As already revealed at the beginning, none of the three technologies can be rated as better or worse. Rather, the question must be “With which technology can I best realise my IoT product or use case?” Because only if the technology meets the requirements of the application it will result in a product that provides added value for the market or the customer. The path to success for the product is thus already laid in the conceptual design phase. The Microtronics Digi Team asks the right questions in order to select the appropriate technology together with the customer.
Exemplary questions for the choice of the optimal transmission technology
- In which countries and regions will the product be used?
- Is it a mobile or a stationary product?
- Which data must be transmitted by the product and how often?
- What is the target lifetime of the product?
- Who commissions the product and what is the installation process?
In two simplified examples you can see which considerations and arguments could lead to the choice of the respective transmission technology.
Example 1: Field camera
Question 1: In which countries, regions is the product used?
The field camera is sold on the international market. At the time of production, the manufacturer does not yet know exactly to which country the field camera will be sold and where it will be operated.
Question 2: Is the product mobile or stationary?
The product is fixed at the measuring point. With relatively little effort, the camera can be mounted and operated at a different location or field. For example, a field camera can first be mounted on a strawberry field and after the season it can monitor pumpkins on another field.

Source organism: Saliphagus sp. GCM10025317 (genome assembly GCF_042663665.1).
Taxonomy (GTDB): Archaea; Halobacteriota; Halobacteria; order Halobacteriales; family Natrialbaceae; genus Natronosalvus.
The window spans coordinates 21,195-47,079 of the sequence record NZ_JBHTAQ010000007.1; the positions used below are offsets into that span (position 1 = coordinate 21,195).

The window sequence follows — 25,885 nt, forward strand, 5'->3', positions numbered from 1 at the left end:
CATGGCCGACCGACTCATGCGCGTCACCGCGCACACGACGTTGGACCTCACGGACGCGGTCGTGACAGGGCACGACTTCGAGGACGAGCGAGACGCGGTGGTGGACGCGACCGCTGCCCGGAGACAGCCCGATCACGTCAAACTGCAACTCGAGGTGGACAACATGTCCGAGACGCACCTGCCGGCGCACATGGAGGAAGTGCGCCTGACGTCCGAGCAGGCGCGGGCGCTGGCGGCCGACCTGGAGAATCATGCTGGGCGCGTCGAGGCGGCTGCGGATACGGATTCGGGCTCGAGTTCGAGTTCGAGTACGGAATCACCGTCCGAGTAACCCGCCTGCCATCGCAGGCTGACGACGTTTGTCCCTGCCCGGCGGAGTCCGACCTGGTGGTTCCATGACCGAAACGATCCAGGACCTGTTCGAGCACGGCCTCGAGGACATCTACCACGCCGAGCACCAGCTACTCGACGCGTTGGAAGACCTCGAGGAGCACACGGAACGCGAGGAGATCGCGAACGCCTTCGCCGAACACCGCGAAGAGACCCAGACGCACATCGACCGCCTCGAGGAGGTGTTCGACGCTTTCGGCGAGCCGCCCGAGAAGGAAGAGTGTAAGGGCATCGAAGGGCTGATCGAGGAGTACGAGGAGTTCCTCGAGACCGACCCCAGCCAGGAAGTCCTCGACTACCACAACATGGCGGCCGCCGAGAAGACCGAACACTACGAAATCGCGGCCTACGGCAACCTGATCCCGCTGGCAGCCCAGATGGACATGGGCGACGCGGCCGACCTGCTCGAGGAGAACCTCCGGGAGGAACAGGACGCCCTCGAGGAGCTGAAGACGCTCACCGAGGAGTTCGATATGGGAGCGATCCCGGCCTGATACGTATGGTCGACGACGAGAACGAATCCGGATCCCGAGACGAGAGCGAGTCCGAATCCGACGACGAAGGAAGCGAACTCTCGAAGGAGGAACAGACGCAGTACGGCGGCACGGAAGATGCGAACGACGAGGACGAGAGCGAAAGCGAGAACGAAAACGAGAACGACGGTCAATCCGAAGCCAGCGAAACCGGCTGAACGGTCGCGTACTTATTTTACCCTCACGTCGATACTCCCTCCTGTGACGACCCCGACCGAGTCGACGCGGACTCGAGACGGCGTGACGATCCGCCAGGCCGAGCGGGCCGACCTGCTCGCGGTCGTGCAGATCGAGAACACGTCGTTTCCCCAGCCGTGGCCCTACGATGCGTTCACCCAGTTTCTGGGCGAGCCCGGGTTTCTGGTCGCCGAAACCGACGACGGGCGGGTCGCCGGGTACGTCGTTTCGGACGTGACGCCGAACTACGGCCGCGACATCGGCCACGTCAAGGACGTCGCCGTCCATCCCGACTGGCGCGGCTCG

Question 3: What data must be transmitted from the product and how often, in order to provide real added value for the customer and for the business model to work?
The field camera records hourly climate data (temperature, humidity, precipitation). A picture is taken once a day. Every day the picture is transmitted to the server together with the climate data.
The answer to these three questions leads to the choice of LTE Cat M1 as transmission technology. LTE Cat M1 offers roaming, i.e. the use of the technology across national borders. In addition, larger data volumes, such as pictures, can be transmitted.
Example 2: Asset tracking on company premises
Question 1: In which countries, regions is the product used?
The product is used exclusively on our own company premises in the region of Waldviertel. The cloud is operated in the own IT centre.
Question 2: What data must be transmitted from the product and how often for real added value for the customer and for the business model to work?
The position of the product on the company premises should be transferred regularly. When leaving a defined area, a message should also be transmitted to the server.
LoRa can be set up as a private infrastructure and operated by the customer himself. Such a private network is the ideal solution in this case. Alternatively, NB-IoT could be used if there is network coverage in this area.
1,2, or 3 – Which technology is the right for you?
Do you want to realise an Internet of Things application with LPWAN technologies? Do you need support in choosing the right technology?
Visit Microtronics for a free virtual IoT Coffee! Tell us about your idea! Together we will find out how you can use innovative technologies to make your application with added value a reality.